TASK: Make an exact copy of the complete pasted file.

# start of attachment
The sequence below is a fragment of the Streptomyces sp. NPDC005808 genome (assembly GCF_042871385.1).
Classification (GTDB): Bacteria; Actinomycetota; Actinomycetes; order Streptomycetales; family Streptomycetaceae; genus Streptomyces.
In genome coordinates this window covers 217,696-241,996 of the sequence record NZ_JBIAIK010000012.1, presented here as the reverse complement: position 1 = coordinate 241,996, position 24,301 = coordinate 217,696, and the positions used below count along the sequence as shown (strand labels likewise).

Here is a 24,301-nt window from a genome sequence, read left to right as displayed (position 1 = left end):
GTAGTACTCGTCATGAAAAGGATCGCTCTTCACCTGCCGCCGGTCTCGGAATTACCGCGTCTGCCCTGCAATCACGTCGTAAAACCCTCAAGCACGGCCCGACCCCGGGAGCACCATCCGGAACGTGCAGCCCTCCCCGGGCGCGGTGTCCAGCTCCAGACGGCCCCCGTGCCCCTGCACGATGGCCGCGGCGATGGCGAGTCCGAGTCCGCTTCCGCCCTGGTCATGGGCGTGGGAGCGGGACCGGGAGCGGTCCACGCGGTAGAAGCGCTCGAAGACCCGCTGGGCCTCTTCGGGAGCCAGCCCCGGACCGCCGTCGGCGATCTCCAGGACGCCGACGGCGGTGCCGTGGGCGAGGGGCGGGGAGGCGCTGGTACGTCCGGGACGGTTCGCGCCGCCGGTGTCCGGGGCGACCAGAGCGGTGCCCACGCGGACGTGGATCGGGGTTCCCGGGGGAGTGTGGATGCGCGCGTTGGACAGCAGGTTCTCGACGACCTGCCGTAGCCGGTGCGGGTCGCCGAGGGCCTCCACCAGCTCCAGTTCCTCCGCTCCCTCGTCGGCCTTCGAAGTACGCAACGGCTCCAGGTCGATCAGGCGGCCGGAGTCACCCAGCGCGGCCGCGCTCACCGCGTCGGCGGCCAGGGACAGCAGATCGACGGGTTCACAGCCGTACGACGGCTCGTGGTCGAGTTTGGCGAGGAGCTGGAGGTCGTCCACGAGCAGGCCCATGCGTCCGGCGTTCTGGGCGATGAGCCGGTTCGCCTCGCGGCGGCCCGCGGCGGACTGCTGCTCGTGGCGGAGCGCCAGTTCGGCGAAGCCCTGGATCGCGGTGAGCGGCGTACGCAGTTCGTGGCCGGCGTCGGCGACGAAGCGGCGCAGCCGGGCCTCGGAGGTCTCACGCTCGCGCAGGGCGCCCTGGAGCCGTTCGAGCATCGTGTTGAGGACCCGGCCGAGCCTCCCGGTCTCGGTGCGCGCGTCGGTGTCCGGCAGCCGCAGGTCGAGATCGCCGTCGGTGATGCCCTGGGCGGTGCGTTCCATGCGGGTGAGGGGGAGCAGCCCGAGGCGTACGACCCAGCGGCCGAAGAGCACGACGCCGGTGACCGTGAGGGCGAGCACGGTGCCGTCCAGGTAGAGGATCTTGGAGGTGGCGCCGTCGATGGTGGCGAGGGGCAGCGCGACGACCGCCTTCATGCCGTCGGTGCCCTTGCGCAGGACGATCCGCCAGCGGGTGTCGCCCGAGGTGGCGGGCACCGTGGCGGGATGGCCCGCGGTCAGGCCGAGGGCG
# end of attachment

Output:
The sequence below is a fragment of the Streptomyces sp. NPDC005808 genome (assembly GCF_042871385.1).
Classification (GTDB): Bacteria; Actinomycetota; Actinomycetes; order Streptomycetales; family Streptomycetaceae; genus Streptomyces.
In genome coordinates this window covers 217,696-241,996 of the sequence record NZ_JBIAIK010000012.1, presented here as the reverse complement: position 1 = coordinate 241,996, position 24,301 = coordinate 217,696, and the positions used below count along the sequence as shown (strand labels likewise).

Here is a 24,301-nt window from a genome sequence, read left to right as displayed (position 1 = left end):
GTAGTACTCGTCATGAAAAGGATCGCTCTTCACCTGCCGCCGGTCTCGGAATTACCGCGTCTGCCCTGCAATCACGTCGTAAAACCCTCAAGCACGGCCCGACCCCGGGAGCACCATCCGGAACGTGCAGCCCTCCCCGGGCGCGGTGTCCAGCTCCAGACGGCCCCCGTGCCCCTGCACGATGGCCGCGGCGATGGCGAGTCCGAGTCCGCTTCCGCCCTGGTCATGGGCGTGGGAGCGGGACCGGGAGCGGTCCACGCGGTAGAAGCGCTCGAAGACCCGCTGGGCCTCTTCGGGAGCCAGCCCCGGACCGCCGTCGGCGATCTCCAGGACGCCGACGGCGGTGCCGTGGGCGAGGGGCGGGGAGGCGCTGGTACGTCCGGGACGGTTCGCGCCGCCGGTGTCCGGGGCGACCAGAGCGGTGCCCACGCGGACGTGGATCGGGGTTCCCGGGGGAGTGTGGATGCGCGCGTTGGACAGCAGGTTCTCGACGACCTGCCGTAGCCGGTGCGGGTCGCCGAGGGCCTCCACCAGCTCCAGTTCCTCCGCTCCCTCGTCGGCCTTCGAAGTACGCAACGGCTCCAGGTCGATCAGGCGGCCGGAGTCACCCAGCGCGGCCGCGCTCACCGCGTCGGCGGCCAGGGACAGCAGATCGACGGGTTCACAGCCGTACGACGGCTCGTGGTCGAGTTTGGCGAGGAGCTGGAGGTCGTCCACGAGCAGGCCCATGCGTCCGGCGTTCTGGGCGATGAGCCGGTTCGCCTCGCGGCGGCCCGCGGCGGACTGCTGCTCGTGGCGGAGCGCCAGTTCGGCGAAGCCCTGGATCGCGGTGAGCGGCGTACGCAGTTCGTGGCCGGCGTCGGCGACGAAGCGGCGCAGCCGGGCCTCGGAGGTCTCACGCTCGCGCAGGGCGCCCTGGAGCCGTTCGAGCATCGTGTTGAGGACCCGGCCGAGCCTCCCGGTCTCGGTGCGCGCGTCGGTGTCCGGCAGCCGCAGGTCGAGATCGCCGTCGGTGATGCCCTGGGCGGTGCGTTCCATGCGGGTGAGGGGGAGCAGCCCGAGGCGTACGACCCAGCGGCCGAAGAGCACGACGCCGGTGACCGTGAGGGCGAGCACGGTGCCGTCCAGGTAGAGGATCTTGGAGGTGGCGCCGTCGATGGTGGCGAGGGGCAGCGCGACGACCGCCTTCATGCCGTCGGTGCCCTTGCGCAGGACGATCCGCCAGCGGGTGTCGCCCGAGGTGGCGGGCACCGTGGCGGGATGGCCCGCGGTCAGGCCGAGGGCG